“The current Prius has held America’s fuel economy crown for many years,” said Ogiso.  “In its three generations, Prius MPG has improved on average by about 10 percent, each generation.  The challenge to continue to improve at this rate — to beat your own record — becomes very difficult, but makes it all the more motivating.  We are very motivated to beat our record.”

The next Prius will feature improved batteries with higher energy density – the relationship between the battery’s output and dimensions. Toyota, already a leader in advanced drive battery technology, has stepped up its research, development and production capacity of both nickel-metal hydride and lithium-ion and will use these technologies where appropriate in its expanding focus on electrification of the automobile. Toyota has also ramped up development on new battery technologies like solid state and lithium air, as well as devoting resources focused on chemistries beyond lithium, such as magnesium and other low-valence materials.

The next Prius will also feature electric motors that will be smaller in size.  He noted that the current Prius motors have four times the power density of the first model and that “the next will be even higher.”

In addition, the thermal efficiency of the gasoline engine in the current Prius is 38.5 percent. The next-generation will boost that level to more than 40 percent – a world best.

The next Prius will also utilize Toyota New Global Architecture (TNGA), featuring a lower center of gravity and increased structural rigidity, which will contribute to greatly improved driving dynamics.

Improved aerodynamics will contribute to an all-new exterior design. Ogiso promised a roomier interior and significant refinements in design, layout and ease of operation.

Ogiso also said the next-generation Prius Plug-in (PHV) is being developed in parallel with the standard Prius model.

“We have been listening very carefully to Prius PHV owners and are considering their requests for additional all-electric range.  We have also heard from owners that they would like a more convenient charging operation,” Ogiso said. “In response, we are developing a new wireless/inductive charging system that produces resonance between an on-floor coil and an onboard coil to transmit power to the battery, providing charging without the fuss of a cable.” He said verification work on the system will be conducted in Japan, the U.S. and Europe in 2014.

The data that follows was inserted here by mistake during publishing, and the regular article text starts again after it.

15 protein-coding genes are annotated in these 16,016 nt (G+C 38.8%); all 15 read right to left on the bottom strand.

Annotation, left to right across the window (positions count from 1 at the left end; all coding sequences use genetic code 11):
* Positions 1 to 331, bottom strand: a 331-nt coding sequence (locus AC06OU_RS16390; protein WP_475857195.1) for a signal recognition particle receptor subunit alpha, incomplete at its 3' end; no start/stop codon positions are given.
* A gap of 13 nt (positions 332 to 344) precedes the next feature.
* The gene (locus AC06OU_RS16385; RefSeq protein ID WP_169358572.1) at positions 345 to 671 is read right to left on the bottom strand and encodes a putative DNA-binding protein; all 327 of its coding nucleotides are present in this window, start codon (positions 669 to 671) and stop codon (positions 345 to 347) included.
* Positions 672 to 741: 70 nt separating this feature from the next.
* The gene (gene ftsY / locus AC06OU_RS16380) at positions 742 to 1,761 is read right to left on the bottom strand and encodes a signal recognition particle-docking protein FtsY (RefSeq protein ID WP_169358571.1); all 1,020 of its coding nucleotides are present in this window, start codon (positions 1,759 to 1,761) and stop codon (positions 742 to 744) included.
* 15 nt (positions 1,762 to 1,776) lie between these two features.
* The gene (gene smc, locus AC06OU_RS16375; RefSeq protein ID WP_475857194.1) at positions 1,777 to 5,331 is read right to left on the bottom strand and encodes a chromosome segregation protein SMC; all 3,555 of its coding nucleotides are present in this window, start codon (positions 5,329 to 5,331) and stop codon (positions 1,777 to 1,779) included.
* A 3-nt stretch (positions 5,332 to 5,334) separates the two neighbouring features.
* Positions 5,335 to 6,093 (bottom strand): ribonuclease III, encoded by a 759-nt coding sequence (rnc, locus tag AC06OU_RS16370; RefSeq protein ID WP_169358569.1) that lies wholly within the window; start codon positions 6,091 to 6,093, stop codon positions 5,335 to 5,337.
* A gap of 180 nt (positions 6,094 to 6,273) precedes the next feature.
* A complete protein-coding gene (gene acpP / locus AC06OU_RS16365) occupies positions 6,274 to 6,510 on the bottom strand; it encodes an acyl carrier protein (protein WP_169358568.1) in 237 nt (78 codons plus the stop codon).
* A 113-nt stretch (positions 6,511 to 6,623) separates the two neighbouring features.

Work is also progressing on Toyota’s first commercially available hydrogen fuel cell vehicle, a new mid-size four-door sedan whose concept will be unveiled at the Tokyo Motor Show in November.  That vehicle will make its North American debut in January at the 2014 Consumer Electronics Show in Las Vegas, where Bob Carter will discuss the role of Toyota’s U.S.-based engineering team in its development, as well as preliminary plans for introduction into the U.S. market.

Carter said that the hydrogen fuel cell will utilize core hybrid technology and will be a primary element of Toyota’s future mobility strategy.

“Toyota currently accounts for more than 60 percent of U.S. hybrid sales and 70 percent of the nearly 3 million hybrids on U.S. roads today,” said Carter.

“Over the past 5 years, the percentage of hybrid sales at Toyota has grown from 10 to 16 percent of our total sales mix.  Honda is less than 2% and Ford is less than 3%. And while hybrid as a percentage of the total market is just under 4 percent, we believe that it can…and must grow.”

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About David Herron

David Herron is a writer and software engineer living in Silicon Valley. He primarily writes about electric vehicles, clean energy systems, climate change, peak oil and related issues. When not writing he indulges in software projects and is sometimes employed as a software engineer. David has written for sites like PlugInCars and TorqueNews, and worked for companies like Sun Microsystems and Yahoo.

About David Herron

David Herron is a writer and software engineer living in Silicon Valley. He primarily writes about electric vehicles, clean energy systems, climate change, peak oil and related issues. When not writing he indulges in software projects and is sometimes employed as a software engineer. David has written for sites like PlugInCars and TorqueNews, and worked for companies like Sun Microsystems and Yahoo.